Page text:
By: Ken Gratton.
Coupled to a six-speed automatic, the 2.0-litre turbodiesel from the Focus is horsepower of a different colour in the medium segment Mondeo
Price as tested: $40,340 (includes Tango metallic paint $350 and Napoli leather $2000)
Crash rating: five-star EuroNCAP
Claimed fuel economy (L/100km): 7.3
CO2 emissions (g/km): 193
Overall rating: 3.0/5.0
Price, Packaging and Practicality: 4.0/5.0
Behind the wheel: 3.5/5.0
There’s a magic number that appears to be ideal for peak torque in midsize diesel cars — 320. Ford’s Mondeo TDCi develops that output (in Nm) between 1750-2240rpm, according to Ford’s own stats.
And every other diesel that even comes close to competing with the Ford in the VFACTS medium car segment also develops 320Nm. Just to add fuel to this twisted conspiracy theory, all the diesel Mondeo’s competitors hail from Europe (at least until the latest Mazda6 gets a diesel under the hood) and they’re all five-star NCAP rated for safety. Suspicious, non?
But there the parallels end. Compared with its competitors, the Mondeo is up to almost $10,000 cheaper (and about $4500 cheaper than the competitor closest in price). It’s larger in every dimension than its competitors and tends to be better equipped, across the board. Where a competitor has a feature the Mondeo lacks, the Ford can be specified with that feature as an option and still undercut the competitor on price.
So right about now you’re thinking the Mondeo represents good value and offers known-quantity chassis dynamics. Must be a lay-down misère, qui?
Well, it’s not quite that cut-and-dried. One of our fraternity regards the Mondeo TDCi as the best variant in the Mondeo range. With all due respect to our comrade, we don’t necessarily subscribe to that view. The XR5 tested a few months ago is still the pick of the bunch for its sporting orientation, in the opinion of this reviewer.
To give one example of the differences that lie between the turbo petrol model and the turbodiesel Mondeo, the TDCi variant with its 17-inch wheels feels just a little less sharp in respect of cornering and straight-line stability than the XR5 does, with its 18-inch alloys. It must be said, however, the steering of the Mondeo TDCi is still better than a hell of a lot of other cars on the road — quite a few of those in the same medium car segment.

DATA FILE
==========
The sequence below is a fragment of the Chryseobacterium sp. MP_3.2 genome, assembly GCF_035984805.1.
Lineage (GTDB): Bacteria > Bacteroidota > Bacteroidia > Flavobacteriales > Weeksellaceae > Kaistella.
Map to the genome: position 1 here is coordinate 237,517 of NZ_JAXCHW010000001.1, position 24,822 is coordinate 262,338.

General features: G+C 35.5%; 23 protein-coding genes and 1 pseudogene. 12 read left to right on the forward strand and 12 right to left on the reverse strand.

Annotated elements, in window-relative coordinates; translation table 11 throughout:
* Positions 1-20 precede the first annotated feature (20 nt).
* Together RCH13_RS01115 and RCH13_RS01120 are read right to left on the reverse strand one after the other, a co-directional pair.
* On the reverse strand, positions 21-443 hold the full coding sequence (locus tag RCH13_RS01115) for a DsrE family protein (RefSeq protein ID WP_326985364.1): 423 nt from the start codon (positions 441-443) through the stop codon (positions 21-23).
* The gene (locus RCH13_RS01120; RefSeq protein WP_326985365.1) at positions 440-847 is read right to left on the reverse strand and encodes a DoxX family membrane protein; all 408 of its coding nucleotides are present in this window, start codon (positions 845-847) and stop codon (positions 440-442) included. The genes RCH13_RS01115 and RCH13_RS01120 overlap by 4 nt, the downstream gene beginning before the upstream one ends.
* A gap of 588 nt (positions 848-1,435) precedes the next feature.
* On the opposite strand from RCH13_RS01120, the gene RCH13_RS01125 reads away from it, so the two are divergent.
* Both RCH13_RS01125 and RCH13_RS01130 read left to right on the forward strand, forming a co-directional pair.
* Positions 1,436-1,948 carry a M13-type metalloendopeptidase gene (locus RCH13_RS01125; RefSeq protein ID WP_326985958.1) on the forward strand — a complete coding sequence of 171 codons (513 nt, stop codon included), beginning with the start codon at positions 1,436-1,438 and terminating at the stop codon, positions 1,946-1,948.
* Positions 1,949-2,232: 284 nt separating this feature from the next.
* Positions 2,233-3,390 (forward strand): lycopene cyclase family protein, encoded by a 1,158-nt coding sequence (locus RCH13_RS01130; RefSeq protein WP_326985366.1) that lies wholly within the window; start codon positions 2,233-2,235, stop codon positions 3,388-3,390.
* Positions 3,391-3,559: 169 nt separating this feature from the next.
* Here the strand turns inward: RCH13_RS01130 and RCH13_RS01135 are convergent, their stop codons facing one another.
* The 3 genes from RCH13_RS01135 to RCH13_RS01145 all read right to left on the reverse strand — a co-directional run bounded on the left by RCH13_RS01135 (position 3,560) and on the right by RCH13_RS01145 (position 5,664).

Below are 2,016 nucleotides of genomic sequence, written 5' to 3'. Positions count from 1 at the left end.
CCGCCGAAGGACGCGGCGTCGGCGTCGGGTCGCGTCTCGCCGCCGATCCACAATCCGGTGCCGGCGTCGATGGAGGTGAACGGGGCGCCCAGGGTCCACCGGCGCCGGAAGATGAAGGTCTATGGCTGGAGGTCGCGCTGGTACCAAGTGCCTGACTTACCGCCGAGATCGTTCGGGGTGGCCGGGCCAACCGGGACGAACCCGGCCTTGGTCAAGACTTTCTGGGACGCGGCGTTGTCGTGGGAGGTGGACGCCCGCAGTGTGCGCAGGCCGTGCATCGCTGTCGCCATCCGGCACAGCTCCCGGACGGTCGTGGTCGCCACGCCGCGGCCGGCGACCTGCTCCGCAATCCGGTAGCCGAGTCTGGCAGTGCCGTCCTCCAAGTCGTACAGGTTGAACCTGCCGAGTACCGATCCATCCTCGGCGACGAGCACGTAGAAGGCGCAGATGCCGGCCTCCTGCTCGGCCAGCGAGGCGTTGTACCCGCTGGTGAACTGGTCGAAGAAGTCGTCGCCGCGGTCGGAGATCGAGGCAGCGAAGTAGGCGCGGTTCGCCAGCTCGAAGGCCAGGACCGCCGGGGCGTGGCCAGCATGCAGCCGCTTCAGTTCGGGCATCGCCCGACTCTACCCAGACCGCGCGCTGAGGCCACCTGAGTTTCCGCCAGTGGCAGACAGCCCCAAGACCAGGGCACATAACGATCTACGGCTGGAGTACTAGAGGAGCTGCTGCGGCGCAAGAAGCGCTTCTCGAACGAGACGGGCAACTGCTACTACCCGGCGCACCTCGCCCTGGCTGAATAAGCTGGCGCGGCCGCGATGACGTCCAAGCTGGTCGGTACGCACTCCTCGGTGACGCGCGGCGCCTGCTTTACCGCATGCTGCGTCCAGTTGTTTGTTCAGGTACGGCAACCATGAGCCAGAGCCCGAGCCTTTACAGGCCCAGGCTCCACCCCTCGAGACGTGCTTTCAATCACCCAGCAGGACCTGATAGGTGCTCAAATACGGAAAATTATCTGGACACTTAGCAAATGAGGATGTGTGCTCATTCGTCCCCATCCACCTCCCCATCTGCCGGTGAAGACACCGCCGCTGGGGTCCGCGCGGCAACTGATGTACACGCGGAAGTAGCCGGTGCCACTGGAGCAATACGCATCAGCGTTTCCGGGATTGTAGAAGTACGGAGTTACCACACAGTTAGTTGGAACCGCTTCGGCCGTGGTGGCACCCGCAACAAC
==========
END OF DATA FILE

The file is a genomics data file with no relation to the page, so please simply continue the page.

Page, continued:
The ride is noticeably softer than that of the XR5 — and yet the Mondeo TDCi is still a tidy handling car. Its ride/handling balance is impressive for a vehicle that’s not overtly sporting. Ford has done some impressive work with the car’s front end — and presumably with the electronic active safety aids also. In wet weather conditions, the front tyres will spin once the turbo is on boost, but there is no discernible axle tramp.
The key words there are “once the turbo is on boost”. Fitted with the same 2.0-litre engine from the Focus TDCi (and a joint development with Peugeot — hence the 407’s same dimensions), the Mondeo TDCi suffers from more turbo lag than we recall from the Focus — which was at least blessed with a manual transmission. Hard to believe that after arguing for months that diesels do their best stuff with auto transmissions, the Mondeo has forced us to reappraise this view.
It’s surprising that the Mondeo with diesel and automatic isn’t all that sparkling in a straight line. Don’t get us wrong, the Mondeo TDCi goes well enough once the turbo’s wound up, but it’s a bit of a wait — and in the meantime, you’ll be flogged witless by middle-aged drivers in Toyota Corollas.